Direct payment and automated banking machines are conveniences but be aware there is a transaction fee involved every time you use your card. How much the charge is depends on which financial institution your card is from, the type of account you have, and what machine you use. Senior and youth accounts seem to get a break and in some cases the service fee is covered in a specialized account.
For instance in May of 1999 a spokes person at the Saskatoon Credit Union indicated when you make a direct payment at point of sale the charge is 45 cents. But if you happen to have a Master Plan at a cost of $ 9.50 per month or you are over 60 there is no 45 cent charge.
If a Saskatoon Credit Union member uses a Credit Union automated teller machine within the province of Saskatchewan it triggers a 45-cent charge. Outside the province it is $1.25. Using the automated teller machine of another financial institution anywhere within Canada also costs $1.25 per transaction. If you use your card in the United States at an automated teller expect a $2 debit from your account.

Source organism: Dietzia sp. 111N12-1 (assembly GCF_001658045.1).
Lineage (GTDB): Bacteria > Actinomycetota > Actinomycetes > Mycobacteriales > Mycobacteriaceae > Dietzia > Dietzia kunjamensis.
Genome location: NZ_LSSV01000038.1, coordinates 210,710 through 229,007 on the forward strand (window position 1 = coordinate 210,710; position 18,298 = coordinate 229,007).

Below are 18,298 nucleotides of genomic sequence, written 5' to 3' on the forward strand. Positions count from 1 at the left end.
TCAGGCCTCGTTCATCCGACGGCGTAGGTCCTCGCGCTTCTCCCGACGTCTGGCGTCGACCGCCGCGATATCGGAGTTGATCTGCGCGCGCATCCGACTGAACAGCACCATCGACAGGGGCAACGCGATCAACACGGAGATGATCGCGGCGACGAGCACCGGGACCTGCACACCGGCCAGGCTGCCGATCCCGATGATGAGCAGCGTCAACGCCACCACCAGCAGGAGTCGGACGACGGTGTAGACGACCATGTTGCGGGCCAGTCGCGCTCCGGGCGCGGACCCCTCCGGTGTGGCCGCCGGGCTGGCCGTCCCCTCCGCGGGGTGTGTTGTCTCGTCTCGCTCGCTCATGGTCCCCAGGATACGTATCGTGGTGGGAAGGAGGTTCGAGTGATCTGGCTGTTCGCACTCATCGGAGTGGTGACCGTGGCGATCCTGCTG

At the Bank of Montreal the charge depends on the type of account. Some Accounts include the service fee. But generally speaking using your Interac card for a point of sale purchase costs 50 cents, if the money is to be debited from a savings account, 30 cents if it is from a chequing account. If a Bank of Montreal card is used at another institution’s automated bank machine the cost is 50 cents for either a savings or chequing account and the host institution may charge an additional $1. Whether seniors are charged this additional amount depends on the policy of the host financial institution. Some Bank of Montreal accounts allow a certain number of transactions in the United States without charge but as a general rule there is a $2 transaction fee.
To sum up, direct payment and automated banking machines are a convenience but we pay for the convenience. For complete information on Interac charges and automated teller or banking machine transaction fees call your bank or credit union.
By Liz Delahey, Home Economist